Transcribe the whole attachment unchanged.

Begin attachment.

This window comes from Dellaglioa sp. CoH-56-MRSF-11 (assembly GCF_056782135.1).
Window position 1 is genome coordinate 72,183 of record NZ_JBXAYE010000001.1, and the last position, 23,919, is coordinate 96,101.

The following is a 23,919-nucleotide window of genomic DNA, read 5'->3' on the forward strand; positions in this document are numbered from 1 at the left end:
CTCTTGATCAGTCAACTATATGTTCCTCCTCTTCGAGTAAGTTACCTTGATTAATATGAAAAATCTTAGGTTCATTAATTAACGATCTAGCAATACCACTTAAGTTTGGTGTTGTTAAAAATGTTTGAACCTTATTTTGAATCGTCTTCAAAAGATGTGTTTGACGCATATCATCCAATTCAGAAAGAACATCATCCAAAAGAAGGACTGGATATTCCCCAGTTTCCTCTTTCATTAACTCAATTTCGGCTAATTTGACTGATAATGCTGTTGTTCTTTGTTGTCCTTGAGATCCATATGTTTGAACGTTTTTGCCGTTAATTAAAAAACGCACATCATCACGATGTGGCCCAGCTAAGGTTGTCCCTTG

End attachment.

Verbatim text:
This window comes from Dellaglioa sp. CoH-56-MRSF-11 (assembly GCF_056782135.1).
Window position 1 is genome coordinate 72,183 of record NZ_JBXAYE010000001.1, and the last position, 23,919, is coordinate 96,101.

The following is a 23,919-nucleotide window of genomic DNA, read 5'->3' on the forward strand; positions in this document are numbered from 1 at the left end:
CTCTTGATCAGTCAACTATATGTTCCTCCTCTTCGAGTAAGTTACCTTGATTAATATGAAAAATCTTAGGTTCATTAATTAACGATCTAGCAATACCACTTAAGTTTGGTGTTGTTAAAAATGTTTGAACCTTATTTTGAATCGTCTTCAAAAGATGTGTTTGACGCATATCATCCAATTCAGAAAGAACATCATCCAAAAGAAGGACTGGATATTCCCCAGTTTCCTCTTTCATTAACTCAATTTCGGCTAATTTGACTGATAATGCTGTTGTTCTTTGTTGTCCTTGAGATCCATATGTTTGAACGTTTTTGCCGTTAATTAAAAAACGCACATCATCACGATGTGGCCCAGCTAAGGTTGTCCCTTG